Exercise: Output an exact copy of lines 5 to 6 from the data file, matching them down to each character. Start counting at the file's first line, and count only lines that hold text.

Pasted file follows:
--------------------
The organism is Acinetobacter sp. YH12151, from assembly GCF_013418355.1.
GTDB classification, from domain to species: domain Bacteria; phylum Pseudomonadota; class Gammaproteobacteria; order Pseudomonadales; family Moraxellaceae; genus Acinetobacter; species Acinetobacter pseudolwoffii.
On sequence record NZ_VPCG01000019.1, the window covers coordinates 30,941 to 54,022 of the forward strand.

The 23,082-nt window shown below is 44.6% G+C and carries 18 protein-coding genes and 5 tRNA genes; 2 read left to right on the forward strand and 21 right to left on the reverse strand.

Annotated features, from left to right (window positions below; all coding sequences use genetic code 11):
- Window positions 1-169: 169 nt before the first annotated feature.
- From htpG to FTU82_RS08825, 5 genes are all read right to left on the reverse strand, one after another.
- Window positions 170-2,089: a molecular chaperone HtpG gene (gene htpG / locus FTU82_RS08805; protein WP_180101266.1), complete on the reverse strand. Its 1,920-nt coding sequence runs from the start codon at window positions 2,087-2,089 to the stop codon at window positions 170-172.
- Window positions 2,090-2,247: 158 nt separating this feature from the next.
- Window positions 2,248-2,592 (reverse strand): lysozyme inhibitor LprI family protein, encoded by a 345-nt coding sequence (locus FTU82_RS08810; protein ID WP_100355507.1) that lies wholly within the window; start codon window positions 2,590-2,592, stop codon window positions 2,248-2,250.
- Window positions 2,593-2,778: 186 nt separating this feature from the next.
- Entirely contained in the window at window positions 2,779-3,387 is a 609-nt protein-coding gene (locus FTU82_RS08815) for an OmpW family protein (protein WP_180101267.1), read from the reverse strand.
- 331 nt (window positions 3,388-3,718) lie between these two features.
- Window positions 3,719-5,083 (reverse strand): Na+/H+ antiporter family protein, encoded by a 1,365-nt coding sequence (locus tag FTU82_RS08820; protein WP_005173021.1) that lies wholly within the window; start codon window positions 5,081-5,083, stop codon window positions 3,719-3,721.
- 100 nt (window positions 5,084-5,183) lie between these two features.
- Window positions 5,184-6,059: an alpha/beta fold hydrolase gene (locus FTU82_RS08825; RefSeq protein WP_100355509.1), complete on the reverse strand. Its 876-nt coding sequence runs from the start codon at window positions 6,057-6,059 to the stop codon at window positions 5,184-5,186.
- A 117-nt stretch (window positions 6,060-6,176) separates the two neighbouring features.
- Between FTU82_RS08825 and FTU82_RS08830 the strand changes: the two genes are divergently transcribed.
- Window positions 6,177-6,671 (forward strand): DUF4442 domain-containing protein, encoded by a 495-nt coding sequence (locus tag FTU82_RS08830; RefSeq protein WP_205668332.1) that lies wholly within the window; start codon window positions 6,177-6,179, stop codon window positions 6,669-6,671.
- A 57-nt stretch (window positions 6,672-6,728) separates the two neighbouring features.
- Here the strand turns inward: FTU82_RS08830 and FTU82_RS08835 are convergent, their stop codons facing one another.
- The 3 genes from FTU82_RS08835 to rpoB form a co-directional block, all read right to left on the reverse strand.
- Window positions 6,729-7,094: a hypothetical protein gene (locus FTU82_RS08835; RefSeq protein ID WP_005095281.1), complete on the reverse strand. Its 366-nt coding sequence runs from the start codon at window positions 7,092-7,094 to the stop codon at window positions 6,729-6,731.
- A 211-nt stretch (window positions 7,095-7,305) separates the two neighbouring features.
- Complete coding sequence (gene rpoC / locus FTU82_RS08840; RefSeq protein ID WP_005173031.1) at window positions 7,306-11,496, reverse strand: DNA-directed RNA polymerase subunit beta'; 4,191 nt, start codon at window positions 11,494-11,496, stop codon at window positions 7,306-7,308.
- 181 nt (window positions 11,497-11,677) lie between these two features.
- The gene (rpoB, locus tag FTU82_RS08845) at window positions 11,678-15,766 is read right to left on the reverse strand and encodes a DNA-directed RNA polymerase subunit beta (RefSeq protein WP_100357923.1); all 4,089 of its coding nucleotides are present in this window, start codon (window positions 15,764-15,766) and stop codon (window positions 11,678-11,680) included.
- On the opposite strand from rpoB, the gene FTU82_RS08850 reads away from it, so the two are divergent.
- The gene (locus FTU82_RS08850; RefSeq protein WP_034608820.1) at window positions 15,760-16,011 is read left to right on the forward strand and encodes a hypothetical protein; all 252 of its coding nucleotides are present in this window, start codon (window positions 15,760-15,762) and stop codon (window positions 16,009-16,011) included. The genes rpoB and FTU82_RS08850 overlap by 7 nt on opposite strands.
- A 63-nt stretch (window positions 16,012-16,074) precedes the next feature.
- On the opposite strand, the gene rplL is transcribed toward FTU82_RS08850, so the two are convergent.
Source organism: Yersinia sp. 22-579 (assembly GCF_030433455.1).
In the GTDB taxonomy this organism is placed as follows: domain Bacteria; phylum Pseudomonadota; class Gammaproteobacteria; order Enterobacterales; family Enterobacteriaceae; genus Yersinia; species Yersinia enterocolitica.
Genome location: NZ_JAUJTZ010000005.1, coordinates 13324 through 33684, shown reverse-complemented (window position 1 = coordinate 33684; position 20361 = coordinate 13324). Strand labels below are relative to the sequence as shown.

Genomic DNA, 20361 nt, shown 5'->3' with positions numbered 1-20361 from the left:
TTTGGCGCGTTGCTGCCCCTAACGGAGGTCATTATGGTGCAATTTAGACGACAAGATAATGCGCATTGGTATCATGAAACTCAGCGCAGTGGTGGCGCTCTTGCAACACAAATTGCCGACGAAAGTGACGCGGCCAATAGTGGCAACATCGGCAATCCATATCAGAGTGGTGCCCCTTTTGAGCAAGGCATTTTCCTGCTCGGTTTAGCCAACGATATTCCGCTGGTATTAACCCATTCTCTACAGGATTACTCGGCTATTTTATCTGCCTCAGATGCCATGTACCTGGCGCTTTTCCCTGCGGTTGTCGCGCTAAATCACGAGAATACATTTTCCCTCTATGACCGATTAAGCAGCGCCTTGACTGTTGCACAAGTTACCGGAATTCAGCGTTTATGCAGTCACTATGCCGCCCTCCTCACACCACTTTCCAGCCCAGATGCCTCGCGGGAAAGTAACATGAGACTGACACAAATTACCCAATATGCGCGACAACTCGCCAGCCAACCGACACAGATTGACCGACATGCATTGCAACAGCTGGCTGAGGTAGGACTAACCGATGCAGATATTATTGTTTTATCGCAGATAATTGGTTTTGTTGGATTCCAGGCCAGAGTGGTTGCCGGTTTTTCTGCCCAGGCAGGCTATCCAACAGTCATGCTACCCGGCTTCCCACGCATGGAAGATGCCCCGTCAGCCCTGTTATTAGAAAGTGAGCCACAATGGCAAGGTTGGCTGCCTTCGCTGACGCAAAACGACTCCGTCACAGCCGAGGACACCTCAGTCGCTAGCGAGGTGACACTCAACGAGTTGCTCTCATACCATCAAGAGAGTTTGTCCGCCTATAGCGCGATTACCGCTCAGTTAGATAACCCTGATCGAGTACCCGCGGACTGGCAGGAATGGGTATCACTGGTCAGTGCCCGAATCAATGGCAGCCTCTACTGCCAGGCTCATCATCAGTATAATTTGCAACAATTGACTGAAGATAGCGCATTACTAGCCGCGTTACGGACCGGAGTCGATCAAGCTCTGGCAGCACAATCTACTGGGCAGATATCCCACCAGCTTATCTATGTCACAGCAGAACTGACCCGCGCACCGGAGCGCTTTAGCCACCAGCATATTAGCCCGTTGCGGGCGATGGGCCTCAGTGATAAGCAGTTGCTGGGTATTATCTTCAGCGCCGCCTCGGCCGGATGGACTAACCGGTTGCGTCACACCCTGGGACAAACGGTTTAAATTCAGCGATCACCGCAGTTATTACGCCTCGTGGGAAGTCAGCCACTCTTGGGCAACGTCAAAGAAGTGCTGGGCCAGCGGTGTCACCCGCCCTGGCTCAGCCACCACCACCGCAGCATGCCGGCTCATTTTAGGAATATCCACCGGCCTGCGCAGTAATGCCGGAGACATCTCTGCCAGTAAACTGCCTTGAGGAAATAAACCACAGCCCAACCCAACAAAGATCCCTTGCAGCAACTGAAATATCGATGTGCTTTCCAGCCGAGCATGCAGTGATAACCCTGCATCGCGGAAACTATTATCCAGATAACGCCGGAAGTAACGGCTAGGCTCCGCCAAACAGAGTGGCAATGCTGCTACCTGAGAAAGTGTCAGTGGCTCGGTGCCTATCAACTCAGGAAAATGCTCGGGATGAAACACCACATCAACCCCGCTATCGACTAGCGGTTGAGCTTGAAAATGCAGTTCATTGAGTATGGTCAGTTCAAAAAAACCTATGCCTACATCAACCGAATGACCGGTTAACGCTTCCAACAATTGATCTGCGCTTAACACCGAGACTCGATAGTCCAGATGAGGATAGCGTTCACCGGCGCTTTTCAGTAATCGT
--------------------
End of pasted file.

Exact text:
Annotated features, from left to right (window positions below; all coding sequences use genetic code 11):
- Window positions 1-169: 169 nt before the first annotated feature.